Zero Harm is hardly ever mentioned in Australia’s academic occupational health and safety (OHS) conferences, except maybe with a little snigger. But it was prominent at the NSCAV Foundation’s SafetyConnect conference in late August 2019. This was partly because this conference has more of a commercial bent compared to other conferences but also because several international speakers from Asia were able to clarify what was meant by the term.
This conference had an enviable number of prominent Asian OHS professionals and engineers. One of them Ho Siong Hin (pictured above) explained the application of Vision Zero by the Singaporean government and business community.
The wave of workplace wellness cannot be avoided but wellness is only part of achieving safe and healthy workplaces. At the end of October 2019 Melbourne is hosting the 7th Global Healthy Workplace Awards and Summit at Monash University.
Occupational health and safety (OHS) often accuses workplace wellness advocates of providing symptomatic relief instead of addressing issues that cause the un-wellness in the workplace. However the October summit seems to offer deeper analysis on both these perspectives and in the broader context of healthy workplaces.
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Government attention on the risks of silicosis, especially those related to engineered stone, continues to increase. Australia has established a National Dust Disease Taskforce to investigate the risks and to make recommendations to the government at the end of 2020. A national investigation is warranted but occupational health and safety (OHS) is regulated at State level so it could be many years until safety improves on this matter, if the States wait for the Taskforce’s final report.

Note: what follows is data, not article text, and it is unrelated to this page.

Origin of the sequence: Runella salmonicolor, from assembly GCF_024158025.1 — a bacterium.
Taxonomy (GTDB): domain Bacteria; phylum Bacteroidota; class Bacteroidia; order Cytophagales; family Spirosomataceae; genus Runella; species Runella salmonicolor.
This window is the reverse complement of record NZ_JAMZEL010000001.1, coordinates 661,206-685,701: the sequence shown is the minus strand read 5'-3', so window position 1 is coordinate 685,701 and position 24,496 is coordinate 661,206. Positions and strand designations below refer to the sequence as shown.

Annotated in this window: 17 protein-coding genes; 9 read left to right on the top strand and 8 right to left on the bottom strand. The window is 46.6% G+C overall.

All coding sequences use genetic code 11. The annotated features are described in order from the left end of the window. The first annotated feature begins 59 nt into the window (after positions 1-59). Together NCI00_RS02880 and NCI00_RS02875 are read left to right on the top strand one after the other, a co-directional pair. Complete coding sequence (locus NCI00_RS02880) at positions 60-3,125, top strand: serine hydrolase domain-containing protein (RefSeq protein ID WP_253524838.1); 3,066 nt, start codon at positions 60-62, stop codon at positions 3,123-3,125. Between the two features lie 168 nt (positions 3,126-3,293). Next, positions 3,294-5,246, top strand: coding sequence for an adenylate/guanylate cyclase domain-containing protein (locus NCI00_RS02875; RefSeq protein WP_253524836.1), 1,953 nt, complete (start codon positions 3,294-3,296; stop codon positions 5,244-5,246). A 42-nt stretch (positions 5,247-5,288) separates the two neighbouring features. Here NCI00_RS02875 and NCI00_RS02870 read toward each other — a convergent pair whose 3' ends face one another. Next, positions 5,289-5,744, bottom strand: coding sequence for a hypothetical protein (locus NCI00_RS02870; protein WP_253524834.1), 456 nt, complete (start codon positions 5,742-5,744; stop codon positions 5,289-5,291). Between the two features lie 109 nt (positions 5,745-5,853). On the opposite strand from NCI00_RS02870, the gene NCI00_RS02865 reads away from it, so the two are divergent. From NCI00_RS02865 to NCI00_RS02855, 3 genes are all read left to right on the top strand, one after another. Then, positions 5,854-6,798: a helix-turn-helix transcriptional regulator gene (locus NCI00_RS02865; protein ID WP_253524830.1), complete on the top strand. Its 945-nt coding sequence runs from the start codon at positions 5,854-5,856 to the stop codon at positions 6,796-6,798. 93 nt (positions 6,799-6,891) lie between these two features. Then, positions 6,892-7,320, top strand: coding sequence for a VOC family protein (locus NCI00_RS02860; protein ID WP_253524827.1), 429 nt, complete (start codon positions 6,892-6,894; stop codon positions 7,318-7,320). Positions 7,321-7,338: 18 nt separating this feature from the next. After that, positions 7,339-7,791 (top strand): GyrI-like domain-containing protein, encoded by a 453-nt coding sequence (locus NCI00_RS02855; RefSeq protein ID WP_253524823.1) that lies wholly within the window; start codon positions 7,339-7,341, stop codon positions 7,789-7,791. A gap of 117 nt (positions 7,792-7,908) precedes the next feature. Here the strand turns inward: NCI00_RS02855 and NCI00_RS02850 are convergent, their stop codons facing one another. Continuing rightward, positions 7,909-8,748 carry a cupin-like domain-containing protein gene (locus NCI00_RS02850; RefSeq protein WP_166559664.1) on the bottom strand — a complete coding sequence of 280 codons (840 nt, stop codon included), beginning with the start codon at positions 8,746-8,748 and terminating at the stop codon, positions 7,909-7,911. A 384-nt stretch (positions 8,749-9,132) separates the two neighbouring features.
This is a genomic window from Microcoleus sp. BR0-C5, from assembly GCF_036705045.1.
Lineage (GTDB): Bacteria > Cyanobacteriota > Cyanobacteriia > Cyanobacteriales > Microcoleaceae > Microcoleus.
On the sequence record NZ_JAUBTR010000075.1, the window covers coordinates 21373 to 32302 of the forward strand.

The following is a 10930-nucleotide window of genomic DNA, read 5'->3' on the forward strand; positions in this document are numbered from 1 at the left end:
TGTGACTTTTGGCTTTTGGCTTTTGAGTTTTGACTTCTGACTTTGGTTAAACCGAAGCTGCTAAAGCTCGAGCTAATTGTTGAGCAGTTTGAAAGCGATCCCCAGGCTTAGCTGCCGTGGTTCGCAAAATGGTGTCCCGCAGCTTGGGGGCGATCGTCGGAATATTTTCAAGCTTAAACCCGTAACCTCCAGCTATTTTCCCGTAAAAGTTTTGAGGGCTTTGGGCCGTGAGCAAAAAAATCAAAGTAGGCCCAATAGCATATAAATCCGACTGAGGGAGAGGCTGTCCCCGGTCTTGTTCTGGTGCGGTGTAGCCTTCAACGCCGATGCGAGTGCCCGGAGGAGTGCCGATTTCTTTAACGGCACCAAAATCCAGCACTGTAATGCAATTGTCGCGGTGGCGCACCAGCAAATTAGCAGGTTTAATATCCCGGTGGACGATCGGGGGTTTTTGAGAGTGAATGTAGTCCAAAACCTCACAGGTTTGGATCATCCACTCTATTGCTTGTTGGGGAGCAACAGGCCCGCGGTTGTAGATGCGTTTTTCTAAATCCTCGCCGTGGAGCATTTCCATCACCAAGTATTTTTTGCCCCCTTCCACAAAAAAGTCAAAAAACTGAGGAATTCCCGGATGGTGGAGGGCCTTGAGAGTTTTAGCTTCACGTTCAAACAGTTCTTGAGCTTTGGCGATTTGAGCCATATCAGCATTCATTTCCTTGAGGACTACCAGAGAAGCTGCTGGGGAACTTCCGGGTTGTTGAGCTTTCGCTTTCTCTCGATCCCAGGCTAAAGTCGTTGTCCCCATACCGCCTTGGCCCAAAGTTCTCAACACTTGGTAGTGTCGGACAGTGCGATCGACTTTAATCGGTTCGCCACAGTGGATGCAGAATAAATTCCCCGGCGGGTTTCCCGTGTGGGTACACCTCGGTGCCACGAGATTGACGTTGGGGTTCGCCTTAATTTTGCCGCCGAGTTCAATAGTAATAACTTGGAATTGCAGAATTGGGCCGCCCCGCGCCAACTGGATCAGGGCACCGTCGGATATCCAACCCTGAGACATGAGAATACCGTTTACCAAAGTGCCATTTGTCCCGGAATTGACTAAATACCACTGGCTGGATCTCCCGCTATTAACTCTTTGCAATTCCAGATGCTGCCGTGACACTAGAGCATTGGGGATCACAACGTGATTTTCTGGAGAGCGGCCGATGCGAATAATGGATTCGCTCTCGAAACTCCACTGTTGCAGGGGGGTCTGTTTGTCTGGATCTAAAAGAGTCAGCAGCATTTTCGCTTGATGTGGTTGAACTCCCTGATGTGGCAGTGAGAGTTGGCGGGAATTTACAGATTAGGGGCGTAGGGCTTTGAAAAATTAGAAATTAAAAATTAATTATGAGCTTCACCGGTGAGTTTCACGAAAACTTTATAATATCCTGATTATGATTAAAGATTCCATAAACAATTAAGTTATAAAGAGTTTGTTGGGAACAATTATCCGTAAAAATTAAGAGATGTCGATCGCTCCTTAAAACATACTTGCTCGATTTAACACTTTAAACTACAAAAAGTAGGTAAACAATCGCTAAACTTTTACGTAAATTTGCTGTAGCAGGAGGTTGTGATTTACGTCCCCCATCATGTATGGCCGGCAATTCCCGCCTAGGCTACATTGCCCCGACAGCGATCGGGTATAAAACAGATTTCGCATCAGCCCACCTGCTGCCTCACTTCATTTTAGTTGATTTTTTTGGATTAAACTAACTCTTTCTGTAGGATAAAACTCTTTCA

Luckily, the debate on silicosis risks continue in various Parliaments and the Taskforce is seeking submissions.
In August 2019, lawyer and author Michael Tooma (pictured right) was the keynote speaker at the 2019 National Work Health and Safety Colloquium ostensibly talking about his May 2019 presentation to the United Nations Industrial Development Organization (UNIDO). It was an important presentation of the paper he wrote is important. However, it was in the questions afterwards, on Industrial Manslaughter laws and accountability, where Tooma was most passionate and personal.
Occupational health and safety (OHS) discussions in the various Parliaments in Australia rarely get much media attention, but the debates continue and occasionally there is an interesting suggestion. Here are some of the recent parliamentary discussions that SafetyAtWorkBlog found interesting
Quad Bikes in Tasmania
In response to a question on August 8 2019 Liberal Party politician, Leonie Hiscutt, provided an outline of the budget allocated to the rebate scheme being applied to quad bikes and their safety accessories, but of more interest is the question from Independent Ruth Forrest. She asked: